Campspot is a partner before, during, and after your trip. Keep all your reservations in one spot with an account, save campgrounds for future trips, and browse out Camp Guide for tips and camping hacks.
This tip is courtesy of Jim Foreman
Let’s talk about rear ends. No, not those in tight jeans we like to admire but that big thing with four tires that holds up the back end of your RV. This comes from several years ago when I spent about $1500 to get the rear end on my Winnebago Minnie Winnie rebuilt. Just as we got to Clinton, Oklahoma headed west on I-40 I heard this screeching and grinding sound coming from the rear axle. I pulled into a Dodge dealer because that was the chassis under my rig. It didn’t take long for the mechanic to announce that the left wheel bearings on the rear end had failed. He also told me the closest place to get it repaired was a shop in Oklahoma City that did nothing but truck rear ends. After a couple phone calls, I was told that if I brought the whole rear axle to them the next morning, they could have me out by quitting time.
The dealer loaned me the shop truck to take it to the shop a hundred miles away. I was parked in front of their door when the opened the next morning. As he lifted the rear end assembly out of the pickup with a fork lift, he asked which side. I told him the left side and his reply was, “That figures.”
I went to a restaurant a block away where I had breakfast, drank coffee and read the newspaper until almost noon. He was washing his hands getting ready for noon when I returned so I offered to buy his lunch. While we were eating I asked him about his remark about the bad bearings being on the left side. He told me that 90% of all rear end failures on RVs were on the left. Then he explained why.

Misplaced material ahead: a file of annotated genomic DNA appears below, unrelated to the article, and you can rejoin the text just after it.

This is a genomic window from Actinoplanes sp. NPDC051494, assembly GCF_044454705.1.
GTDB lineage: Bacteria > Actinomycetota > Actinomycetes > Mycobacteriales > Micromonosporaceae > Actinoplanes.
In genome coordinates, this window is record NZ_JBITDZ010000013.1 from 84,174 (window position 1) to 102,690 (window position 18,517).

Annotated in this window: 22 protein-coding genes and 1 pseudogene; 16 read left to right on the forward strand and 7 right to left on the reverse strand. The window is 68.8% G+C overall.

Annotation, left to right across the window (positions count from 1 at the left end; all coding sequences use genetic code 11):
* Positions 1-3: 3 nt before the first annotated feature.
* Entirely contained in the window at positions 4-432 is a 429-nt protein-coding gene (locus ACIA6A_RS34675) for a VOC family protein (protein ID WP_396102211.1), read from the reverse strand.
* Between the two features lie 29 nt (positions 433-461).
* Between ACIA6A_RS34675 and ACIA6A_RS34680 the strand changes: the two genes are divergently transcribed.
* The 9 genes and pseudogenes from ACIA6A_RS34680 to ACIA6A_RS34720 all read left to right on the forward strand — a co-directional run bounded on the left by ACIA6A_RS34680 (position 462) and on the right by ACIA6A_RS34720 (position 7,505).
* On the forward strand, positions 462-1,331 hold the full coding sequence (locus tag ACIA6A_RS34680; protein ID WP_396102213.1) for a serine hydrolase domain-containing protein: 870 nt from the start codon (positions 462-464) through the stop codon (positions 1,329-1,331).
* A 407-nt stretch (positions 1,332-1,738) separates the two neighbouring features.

The wheel bearings on a rear end with a full floating axle are lubricated by rear end grease. Since the oil level is a couple inches lower than the end of the housing, oil has to migrates out along the axle shaft as it turns and into the bearings. RV owners are so concerned about keeping the refrigerator level that they avoid parking anywhere except where it’s level. Also, there is a crown on all roads to make rain drain away which keeps the right rear wheels an inch lower than the left. Also, any time they pull off the road, it’s almost always to the right where it leans even more to the right. This constant tilt to the right is just enough to keep oil from migrating out along the axle shaft and none of it ever gets to the bearings. They finally run dry and lock up.
Trucks and pickups are commonly parked leaning one way or the other and oil is always flowing out to the bearings so it’s not a problem for them. When a rear wheel bearing goes bad, it starts spinning the inside race on the extension of the rear end housing which destroys it. Part of the repair was to cut the end off the housing and weld a new one back on. This and replacing all the gears and bearings brought his bill to just under $1500 where a new one would have cost over $2500. Those were 1990s prices so are probably a lot higher now.
One should drive their motorhome to someplace where the right rear wheels are at least six inches higher than the left ones, let it set for a couple minutes and then tilt it the other way. A good time to do this is each time you change the engine oil. It can save you a very expensive repair. Mine had 30,000 miles on it when that happened which the mechanic was about the usual time when it happened.
Visit Jim Foreman’s website